CHRISTMAS is almost here. For many, right now this means a flurry of last-minute shopping, popping up the final decorations, sitting down and wrapping presents.
For others, it is about the build-up to the major services of the year at churches around The Bahamas.
But for some, Christmas is as much about survival to the next meal as any other day in the year.
Money needed for bills cannot be spared for presents. Shoes long worn cannot be replaced. And stomachs may go empty with no way to pay for dinner.
In last week’s Tribune, columnist Diane Phillips told the touching story of brothers Lorenzo and Devon Knowles, who came to Nassau from Long Island 15 years ago.
The pair can often be seen walking to wherever they are able to find work. Side by side, they look after one another in a world that does not always look after them.
They would do odd jobs here, while walking ten miles a day to get to work.
In their work bags, they each carry a Bible. Perhaps sometimes a prayer is all they have.
And yet, thanks to Diane’s column, the people of The Bahamas have risen to the occasion.
Offers of help have been pouring in. Food. Clothes. Money. The offer of work.
It is a true blessing – but now they have lost the roof over their heads after the house was sold by the owner.
What next for the brothers? Well, we hope that the offers of support keep coming for two men who just need that little extra helping hand in life.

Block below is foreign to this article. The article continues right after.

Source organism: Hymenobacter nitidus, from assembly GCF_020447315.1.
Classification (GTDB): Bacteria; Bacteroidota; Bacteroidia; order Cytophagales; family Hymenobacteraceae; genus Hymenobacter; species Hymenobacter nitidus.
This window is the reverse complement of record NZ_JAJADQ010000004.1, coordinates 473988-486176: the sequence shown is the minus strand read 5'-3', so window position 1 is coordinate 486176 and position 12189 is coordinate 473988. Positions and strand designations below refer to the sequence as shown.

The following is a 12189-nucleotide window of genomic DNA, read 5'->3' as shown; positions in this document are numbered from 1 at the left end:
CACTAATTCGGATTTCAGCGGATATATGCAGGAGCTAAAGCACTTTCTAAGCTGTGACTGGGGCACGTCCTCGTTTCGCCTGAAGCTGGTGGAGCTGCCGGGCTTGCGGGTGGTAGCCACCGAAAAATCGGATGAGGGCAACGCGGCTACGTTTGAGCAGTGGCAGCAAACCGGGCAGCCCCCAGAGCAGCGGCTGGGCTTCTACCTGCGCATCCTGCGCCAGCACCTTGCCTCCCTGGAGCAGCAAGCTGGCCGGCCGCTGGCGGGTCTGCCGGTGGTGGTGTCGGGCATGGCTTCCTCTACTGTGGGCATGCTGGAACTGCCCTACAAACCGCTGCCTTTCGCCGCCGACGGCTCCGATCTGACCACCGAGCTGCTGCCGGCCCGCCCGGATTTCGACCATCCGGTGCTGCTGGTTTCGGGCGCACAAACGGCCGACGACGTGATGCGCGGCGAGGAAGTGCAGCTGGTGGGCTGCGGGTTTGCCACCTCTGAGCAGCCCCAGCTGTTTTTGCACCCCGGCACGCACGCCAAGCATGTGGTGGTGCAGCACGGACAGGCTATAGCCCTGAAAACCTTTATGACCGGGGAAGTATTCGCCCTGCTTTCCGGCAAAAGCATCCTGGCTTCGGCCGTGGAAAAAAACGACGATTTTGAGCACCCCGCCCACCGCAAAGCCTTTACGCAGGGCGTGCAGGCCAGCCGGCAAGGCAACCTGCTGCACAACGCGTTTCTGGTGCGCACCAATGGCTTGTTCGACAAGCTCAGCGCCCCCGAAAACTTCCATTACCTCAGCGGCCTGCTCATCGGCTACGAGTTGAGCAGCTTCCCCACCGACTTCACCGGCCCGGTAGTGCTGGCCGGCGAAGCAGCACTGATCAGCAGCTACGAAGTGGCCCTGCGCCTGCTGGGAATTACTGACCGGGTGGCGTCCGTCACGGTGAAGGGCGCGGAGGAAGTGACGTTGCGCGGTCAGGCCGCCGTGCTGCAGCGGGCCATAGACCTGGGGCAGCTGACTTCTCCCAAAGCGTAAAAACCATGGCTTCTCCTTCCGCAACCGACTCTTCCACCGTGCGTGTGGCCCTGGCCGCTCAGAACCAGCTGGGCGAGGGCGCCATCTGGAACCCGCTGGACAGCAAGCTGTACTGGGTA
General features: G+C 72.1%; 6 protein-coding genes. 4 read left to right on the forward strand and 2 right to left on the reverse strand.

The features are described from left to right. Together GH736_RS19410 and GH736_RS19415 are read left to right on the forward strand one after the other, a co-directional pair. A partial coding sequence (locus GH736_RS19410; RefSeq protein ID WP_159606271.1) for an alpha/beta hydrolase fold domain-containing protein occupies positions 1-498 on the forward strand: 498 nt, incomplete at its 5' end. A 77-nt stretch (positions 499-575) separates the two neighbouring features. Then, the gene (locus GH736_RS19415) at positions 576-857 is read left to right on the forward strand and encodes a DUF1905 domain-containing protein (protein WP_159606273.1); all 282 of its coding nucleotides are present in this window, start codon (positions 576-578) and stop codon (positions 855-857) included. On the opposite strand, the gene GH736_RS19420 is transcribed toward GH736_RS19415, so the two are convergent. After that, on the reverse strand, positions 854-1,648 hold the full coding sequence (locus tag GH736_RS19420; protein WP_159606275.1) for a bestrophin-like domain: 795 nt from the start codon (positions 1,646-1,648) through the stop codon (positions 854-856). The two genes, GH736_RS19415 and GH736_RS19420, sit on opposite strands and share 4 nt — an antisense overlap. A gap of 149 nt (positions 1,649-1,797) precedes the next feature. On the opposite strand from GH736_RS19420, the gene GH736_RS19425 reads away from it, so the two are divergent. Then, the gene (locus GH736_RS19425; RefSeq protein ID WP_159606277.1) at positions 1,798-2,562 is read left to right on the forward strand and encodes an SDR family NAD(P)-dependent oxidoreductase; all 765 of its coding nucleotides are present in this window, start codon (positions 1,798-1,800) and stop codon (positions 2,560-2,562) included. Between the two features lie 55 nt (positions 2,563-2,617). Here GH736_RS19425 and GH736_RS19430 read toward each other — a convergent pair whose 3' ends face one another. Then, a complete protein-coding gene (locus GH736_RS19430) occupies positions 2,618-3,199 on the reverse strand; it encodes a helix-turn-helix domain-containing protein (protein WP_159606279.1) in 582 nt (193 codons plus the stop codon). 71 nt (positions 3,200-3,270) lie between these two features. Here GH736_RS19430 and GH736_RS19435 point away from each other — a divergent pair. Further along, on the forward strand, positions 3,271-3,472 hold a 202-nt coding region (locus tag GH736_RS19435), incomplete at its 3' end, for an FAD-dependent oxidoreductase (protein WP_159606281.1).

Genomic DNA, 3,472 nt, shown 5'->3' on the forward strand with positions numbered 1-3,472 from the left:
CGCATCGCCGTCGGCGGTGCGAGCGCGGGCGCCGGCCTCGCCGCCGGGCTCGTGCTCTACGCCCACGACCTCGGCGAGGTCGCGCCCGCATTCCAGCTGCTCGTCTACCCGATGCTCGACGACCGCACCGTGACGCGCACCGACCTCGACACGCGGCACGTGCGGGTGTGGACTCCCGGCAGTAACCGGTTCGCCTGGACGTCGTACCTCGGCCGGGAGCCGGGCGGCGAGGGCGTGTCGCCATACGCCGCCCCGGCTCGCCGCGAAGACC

The sad thing is that they are not alone. On the front page of today’s Tribune, we report on the crowds turning out to receive hot meals distributed by United Faith Ministries International.
It is wonderful of course that the group has offered such help. It is terrible that so many are in need of it.
In this Christmas season, perhaps more keenly than at other times of the year, it is important to reflect on how we can help those in need.
As we consider the birth of Jesus himself, we remember how his parents Mary and Joseph were turned away from the inn when they tried to find somewhere to stay. And yet, they were given a humble space in a stable.
Sometimes the help does not need to be everything. Sometimes it just needs to be enough.
In this season, for those of us fortunate enough to be able to wrap gifts for others, let us also remember to offer the gift of charity.
A number of charities have told The Tribune that donations are down in this Christmas season.
So look out for that ringing bell at the store. Keep an eye for fundraising drives at your church. Perhaps take a box of food to organisations that offer support.
Spare a little. It could mean a lot.
The Tribune wishes a good Christmas to all its readers and advertisers.
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